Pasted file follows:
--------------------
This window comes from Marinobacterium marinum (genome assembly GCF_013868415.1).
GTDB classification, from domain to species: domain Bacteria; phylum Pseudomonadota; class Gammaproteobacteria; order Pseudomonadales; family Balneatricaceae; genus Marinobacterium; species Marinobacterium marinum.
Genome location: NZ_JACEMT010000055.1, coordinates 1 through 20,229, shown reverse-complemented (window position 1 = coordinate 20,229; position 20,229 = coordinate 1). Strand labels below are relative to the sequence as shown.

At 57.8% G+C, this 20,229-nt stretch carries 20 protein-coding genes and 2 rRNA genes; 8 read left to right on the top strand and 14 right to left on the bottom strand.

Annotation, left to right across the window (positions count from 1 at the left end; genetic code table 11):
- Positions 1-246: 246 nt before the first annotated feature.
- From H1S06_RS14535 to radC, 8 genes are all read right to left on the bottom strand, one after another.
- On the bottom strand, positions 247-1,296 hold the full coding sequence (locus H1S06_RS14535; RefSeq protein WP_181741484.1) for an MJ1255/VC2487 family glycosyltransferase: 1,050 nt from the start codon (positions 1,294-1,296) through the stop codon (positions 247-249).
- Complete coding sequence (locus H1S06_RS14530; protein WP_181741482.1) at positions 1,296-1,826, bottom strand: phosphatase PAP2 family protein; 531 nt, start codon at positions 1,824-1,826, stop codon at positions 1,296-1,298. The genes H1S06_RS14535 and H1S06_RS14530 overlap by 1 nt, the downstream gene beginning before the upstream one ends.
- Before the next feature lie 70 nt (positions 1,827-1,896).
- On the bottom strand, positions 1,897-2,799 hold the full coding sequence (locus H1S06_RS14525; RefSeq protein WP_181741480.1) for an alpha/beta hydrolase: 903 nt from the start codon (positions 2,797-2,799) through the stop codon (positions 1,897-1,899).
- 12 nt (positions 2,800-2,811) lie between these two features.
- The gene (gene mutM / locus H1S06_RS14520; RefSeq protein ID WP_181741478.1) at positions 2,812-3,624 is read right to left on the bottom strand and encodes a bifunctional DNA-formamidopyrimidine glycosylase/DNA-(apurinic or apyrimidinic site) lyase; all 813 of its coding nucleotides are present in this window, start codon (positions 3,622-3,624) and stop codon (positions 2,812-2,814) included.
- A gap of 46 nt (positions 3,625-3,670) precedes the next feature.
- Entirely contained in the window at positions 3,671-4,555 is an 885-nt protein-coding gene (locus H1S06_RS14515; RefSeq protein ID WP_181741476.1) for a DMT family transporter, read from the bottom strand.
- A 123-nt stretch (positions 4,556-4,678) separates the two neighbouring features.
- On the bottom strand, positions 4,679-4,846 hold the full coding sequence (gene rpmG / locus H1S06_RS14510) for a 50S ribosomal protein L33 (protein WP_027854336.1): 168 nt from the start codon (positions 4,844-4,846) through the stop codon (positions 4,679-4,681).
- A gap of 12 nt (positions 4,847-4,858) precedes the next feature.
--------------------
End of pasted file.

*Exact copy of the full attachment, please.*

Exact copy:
This window comes from Marinobacterium marinum (genome assembly GCF_013868415.1).
GTDB classification, from domain to species: domain Bacteria; phylum Pseudomonadota; class Gammaproteobacteria; order Pseudomonadales; family Balneatricaceae; genus Marinobacterium; species Marinobacterium marinum.
Genome location: NZ_JACEMT010000055.1, coordinates 1 through 20,229, shown reverse-complemented (window position 1 = coordinate 20,229; position 20,229 = coordinate 1). Strand labels below are relative to the sequence as shown.

At 57.8% G+C, this 20,229-nt stretch carries 20 protein-coding genes and 2 rRNA genes; 8 read left to right on the top strand and 14 right to left on the bottom strand.

Annotation, left to right across the window (positions count from 1 at the left end; genetic code table 11):
- Positions 1-246: 246 nt before the first annotated feature.
- From H1S06_RS14535 to radC, 8 genes are all read right to left on the bottom strand, one after another.
- On the bottom strand, positions 247-1,296 hold the full coding sequence (locus H1S06_RS14535; RefSeq protein WP_181741484.1) for an MJ1255/VC2487 family glycosyltransferase: 1,050 nt from the start codon (positions 1,294-1,296) through the stop codon (positions 247-249).
- Complete coding sequence (locus H1S06_RS14530; protein WP_181741482.1) at positions 1,296-1,826, bottom strand: phosphatase PAP2 family protein; 531 nt, start codon at positions 1,824-1,826, stop codon at positions 1,296-1,298. The genes H1S06_RS14535 and H1S06_RS14530 overlap by 1 nt, the downstream gene beginning before the upstream one ends.
- Before the next feature lie 70 nt (positions 1,827-1,896).
- On the bottom strand, positions 1,897-2,799 hold the full coding sequence (locus H1S06_RS14525; RefSeq protein WP_181741480.1) for an alpha/beta hydrolase: 903 nt from the start codon (positions 2,797-2,799) through the stop codon (positions 1,897-1,899).
- 12 nt (positions 2,800-2,811) lie between these two features.
- The gene (gene mutM / locus H1S06_RS14520; RefSeq protein ID WP_181741478.1) at positions 2,812-3,624 is read right to left on the bottom strand and encodes a bifunctional DNA-formamidopyrimidine glycosylase/DNA-(apurinic or apyrimidinic site) lyase; all 813 of its coding nucleotides are present in this window, start codon (positions 3,622-3,624) and stop codon (positions 2,812-2,814) included.
- A gap of 46 nt (positions 3,625-3,670) precedes the next feature.
- Entirely contained in the window at positions 3,671-4,555 is an 885-nt protein-coding gene (locus H1S06_RS14515; RefSeq protein ID WP_181741476.1) for a DMT family transporter, read from the bottom strand.
- A 123-nt stretch (positions 4,556-4,678) separates the two neighbouring features.
- On the bottom strand, positions 4,679-4,846 hold the full coding sequence (gene rpmG / locus H1S06_RS14510) for a 50S ribosomal protein L33 (protein WP_027854336.1): 168 nt from the start codon (positions 4,844-4,846) through the stop codon (positions 4,679-4,681).
- A gap of 12 nt (positions 4,847-4,858) precedes the next feature.